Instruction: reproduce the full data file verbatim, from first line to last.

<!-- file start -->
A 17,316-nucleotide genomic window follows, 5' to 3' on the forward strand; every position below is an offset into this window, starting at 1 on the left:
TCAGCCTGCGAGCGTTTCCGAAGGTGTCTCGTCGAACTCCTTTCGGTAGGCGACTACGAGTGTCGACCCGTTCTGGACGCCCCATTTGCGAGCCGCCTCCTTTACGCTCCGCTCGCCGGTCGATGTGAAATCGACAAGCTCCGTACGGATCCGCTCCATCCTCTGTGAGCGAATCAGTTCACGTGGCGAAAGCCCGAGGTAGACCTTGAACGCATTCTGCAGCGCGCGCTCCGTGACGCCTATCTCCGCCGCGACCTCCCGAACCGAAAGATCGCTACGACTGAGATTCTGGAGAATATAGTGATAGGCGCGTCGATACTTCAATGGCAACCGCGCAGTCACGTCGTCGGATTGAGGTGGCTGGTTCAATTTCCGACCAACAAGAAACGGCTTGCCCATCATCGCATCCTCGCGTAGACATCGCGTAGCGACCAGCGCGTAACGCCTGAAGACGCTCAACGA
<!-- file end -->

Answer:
A 17,316-nucleotide genomic window follows, 5' to 3' on the forward strand; every position below is an offset into this window, starting at 1 on the left:
TCAGCCTGCGAGCGTTTCCGAAGGTGTCTCGTCGAACTCCTTTCGGTAGGCGACTACGAGTGTCGACCCGTTCTGGACGCCCCATTTGCGAGCCGCCTCCTTTACGCTCCGCTCGCCGGTCGATGTGAAATCGACAAGCTCCGTACGGATCCGCTCCATCCTCTGTGAGCGAATCAGTTCACGTGGCGAAAGCCCGAGGTAGACCTTGAACGCATTCTGCAGCGCGCGCTCCGTGACGCCTATCTCCGCCGCGACCTCCCGAACCGAAAGATCGCTACGACTGAGATTCTGGAGAATATAGTGATAGGCGCGTCGATACTTCAATGGCAACCGCGCAGTCACGTCGTCGGATTGAGGTGGCTGGTTCAATTTCCGACCAACAAGAAACGGCTTGCCCATCATCGCATCCTCGCGTAGACATCGCGTAGCGACCAGCGCGTAACGCCTGAAGACGCTCAACGA